Front Page Titles (by Subject) JAY TO THOMAS JEFFERSON. - The Correspondence and Public Papers of John Jay, vol. 3 (1782-1793)
The Online Library of Liberty
A project of Liberty Fund, Inc.
Search this Title:
JAY TO THOMAS JEFFERSON. - John Jay, The Correspondence and Public Papers of John Jay, vol. 3 (1782-1793) 
The Correspondence and Public Papers of John Jay, ed. Henry P. Johnston, A.M. (New York: G.P. Putnam’s Sons, 1890-93). Vol. 3 (1782-1793).
About Liberty Fund:
Liberty Fund, Inc. is a private, educational foundation established to encourage the study of the ideal of a society of free and responsible individuals.
The text is in the public domain.
Fair use statement:
This material is put online to further the educational goals of Liberty Fund, Inc. Unless otherwise stated in the Copyright Information section above, this material may be used freely for educational and academic purposes. It may not be used in any way for profit.
JAY TO THOMAS JEFFERSON.
New York, 24th April, 1788.
Since the 3d November last I have been honoured with your favours of the 19th, 22d, and 24th September, 8th and 27th October, 3d and 7th November, 21st and 31st December, and 5th February last, all of which have been laid before Congress; but they have given me no orders respecting the subjects of them.
The state of my health was for a long time such as to oblige me to omit some good opportunities of writing to you fully. It is not yet perfectly re-established but I am nevertheless so far recovered as to have reason to hope that the approaching season will moderate, if not wholly remove any remaining complaints. Since the rising of the late convention at Philadelphia Congress has done but little business, and I apprehend that will continue to be the case while the fate of the proposed Constitution remains undecided. You will perceive from the public papers that it has given occasion to heats and parties in several of the States.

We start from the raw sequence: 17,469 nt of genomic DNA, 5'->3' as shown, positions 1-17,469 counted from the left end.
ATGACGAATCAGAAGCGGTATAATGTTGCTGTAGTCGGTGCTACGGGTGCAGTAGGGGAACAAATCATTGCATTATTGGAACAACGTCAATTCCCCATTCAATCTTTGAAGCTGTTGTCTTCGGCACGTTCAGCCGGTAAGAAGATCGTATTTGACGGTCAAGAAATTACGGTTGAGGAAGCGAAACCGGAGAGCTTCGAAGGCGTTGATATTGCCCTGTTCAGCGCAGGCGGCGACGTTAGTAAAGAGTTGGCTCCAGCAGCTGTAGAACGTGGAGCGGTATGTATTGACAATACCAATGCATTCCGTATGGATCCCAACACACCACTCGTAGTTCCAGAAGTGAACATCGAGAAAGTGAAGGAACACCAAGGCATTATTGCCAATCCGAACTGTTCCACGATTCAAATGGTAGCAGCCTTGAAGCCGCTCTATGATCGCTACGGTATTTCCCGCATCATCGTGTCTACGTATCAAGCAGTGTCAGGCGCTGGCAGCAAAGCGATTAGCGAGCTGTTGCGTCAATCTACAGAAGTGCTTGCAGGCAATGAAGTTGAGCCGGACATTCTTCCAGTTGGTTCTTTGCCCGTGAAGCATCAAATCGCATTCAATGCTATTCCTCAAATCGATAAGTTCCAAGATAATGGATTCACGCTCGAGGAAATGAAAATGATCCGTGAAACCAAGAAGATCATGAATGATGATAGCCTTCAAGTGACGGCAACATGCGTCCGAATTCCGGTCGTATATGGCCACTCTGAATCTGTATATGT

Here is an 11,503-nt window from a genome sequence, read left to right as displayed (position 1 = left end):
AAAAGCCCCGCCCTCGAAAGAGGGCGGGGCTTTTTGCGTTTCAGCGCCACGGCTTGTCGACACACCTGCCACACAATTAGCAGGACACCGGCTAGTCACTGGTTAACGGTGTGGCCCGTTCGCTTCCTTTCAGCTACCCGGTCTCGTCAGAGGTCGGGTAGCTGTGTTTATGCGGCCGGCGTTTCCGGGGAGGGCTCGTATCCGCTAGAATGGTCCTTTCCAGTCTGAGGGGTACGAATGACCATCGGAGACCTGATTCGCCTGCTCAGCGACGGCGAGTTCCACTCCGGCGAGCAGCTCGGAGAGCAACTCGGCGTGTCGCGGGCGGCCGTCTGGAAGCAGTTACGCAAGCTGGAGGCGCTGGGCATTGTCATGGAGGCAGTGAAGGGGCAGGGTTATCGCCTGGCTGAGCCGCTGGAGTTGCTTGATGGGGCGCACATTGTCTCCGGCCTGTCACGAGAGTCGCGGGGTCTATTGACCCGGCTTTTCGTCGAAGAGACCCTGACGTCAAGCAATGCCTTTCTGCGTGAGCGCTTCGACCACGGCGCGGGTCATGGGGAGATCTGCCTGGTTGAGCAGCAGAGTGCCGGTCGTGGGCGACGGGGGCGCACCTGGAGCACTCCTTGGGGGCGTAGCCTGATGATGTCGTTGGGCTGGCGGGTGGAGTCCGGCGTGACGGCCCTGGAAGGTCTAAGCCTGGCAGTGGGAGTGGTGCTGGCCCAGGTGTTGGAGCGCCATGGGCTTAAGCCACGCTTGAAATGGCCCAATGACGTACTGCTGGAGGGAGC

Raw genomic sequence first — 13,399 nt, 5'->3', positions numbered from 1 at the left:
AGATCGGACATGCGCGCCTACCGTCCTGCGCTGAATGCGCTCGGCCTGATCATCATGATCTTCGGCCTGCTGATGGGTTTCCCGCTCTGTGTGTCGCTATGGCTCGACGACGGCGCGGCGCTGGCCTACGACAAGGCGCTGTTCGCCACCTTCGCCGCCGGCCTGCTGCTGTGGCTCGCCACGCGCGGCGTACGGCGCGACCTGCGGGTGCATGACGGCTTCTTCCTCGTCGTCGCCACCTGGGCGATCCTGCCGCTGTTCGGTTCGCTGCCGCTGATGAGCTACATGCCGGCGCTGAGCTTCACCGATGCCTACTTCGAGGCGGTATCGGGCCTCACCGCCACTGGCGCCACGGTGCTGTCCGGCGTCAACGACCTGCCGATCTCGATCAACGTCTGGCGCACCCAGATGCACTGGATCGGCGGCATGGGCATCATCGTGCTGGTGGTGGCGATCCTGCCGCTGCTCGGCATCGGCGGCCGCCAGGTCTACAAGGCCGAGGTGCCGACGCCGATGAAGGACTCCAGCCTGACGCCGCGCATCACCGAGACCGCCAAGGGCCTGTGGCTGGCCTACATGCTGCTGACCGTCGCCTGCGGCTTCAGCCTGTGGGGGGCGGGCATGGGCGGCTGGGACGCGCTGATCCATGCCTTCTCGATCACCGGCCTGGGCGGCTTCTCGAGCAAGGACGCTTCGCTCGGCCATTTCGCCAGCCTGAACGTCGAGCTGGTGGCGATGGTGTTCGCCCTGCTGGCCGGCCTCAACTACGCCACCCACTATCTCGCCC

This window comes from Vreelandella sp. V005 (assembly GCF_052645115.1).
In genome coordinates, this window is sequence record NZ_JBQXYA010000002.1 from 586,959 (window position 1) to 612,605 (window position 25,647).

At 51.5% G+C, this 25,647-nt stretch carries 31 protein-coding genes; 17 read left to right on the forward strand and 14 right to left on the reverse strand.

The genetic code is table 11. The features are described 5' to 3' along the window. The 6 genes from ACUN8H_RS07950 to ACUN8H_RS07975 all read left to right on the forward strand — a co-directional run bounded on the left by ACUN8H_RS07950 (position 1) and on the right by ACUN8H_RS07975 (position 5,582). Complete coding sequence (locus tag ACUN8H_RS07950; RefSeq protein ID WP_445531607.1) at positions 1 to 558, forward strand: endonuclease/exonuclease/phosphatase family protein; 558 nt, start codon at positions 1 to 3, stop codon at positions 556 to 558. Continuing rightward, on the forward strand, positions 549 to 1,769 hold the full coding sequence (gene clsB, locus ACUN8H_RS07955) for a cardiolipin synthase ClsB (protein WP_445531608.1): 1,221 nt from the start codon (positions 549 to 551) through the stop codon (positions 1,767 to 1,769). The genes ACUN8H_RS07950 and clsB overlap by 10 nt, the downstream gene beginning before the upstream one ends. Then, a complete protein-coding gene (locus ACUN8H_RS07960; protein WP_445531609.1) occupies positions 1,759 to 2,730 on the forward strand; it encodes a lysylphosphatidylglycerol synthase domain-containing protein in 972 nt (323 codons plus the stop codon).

The late commercial arrangements of France relative to the United States will tend to render the connection between the two countries more intimate. They bear marks of wisdom and liberality and cannot fail of being very acceptable. It is to be regretted that the mercantile people in France oppose a system which certainly is calculated to bind the two nations together, and from which both would eventually derive commercial as well as political advantages. It appears to me that France has not a single ally in Europe on which she can fully depend, and it doubtless would be wise in her to endeavour so to blend her interests with ours as if possible to render them indissoluble. This in my opinion can only be done by giving us all the privileges of Frenchmen, and accepting in return all the privileges of Americans. If they could bring themselves to adopt this idea, their schemes of policy respecting us would be greatly simplified. But the spirit of monopoly and exclusion has prevailed in Europe too long to be done away with at once, and however enlightened the present age may appear when compared with former ones, yet whenever ancient prejudices are touched we find that we only have light enough to see our want of more. Toleration in commerce like toleration in religion gains ground, it is true; but I am not sanguine in my expectations that either will soon take place in their due extent.
I have the honour to be with great respect and esteem, dear sir,
Your most obedient and very humble servant,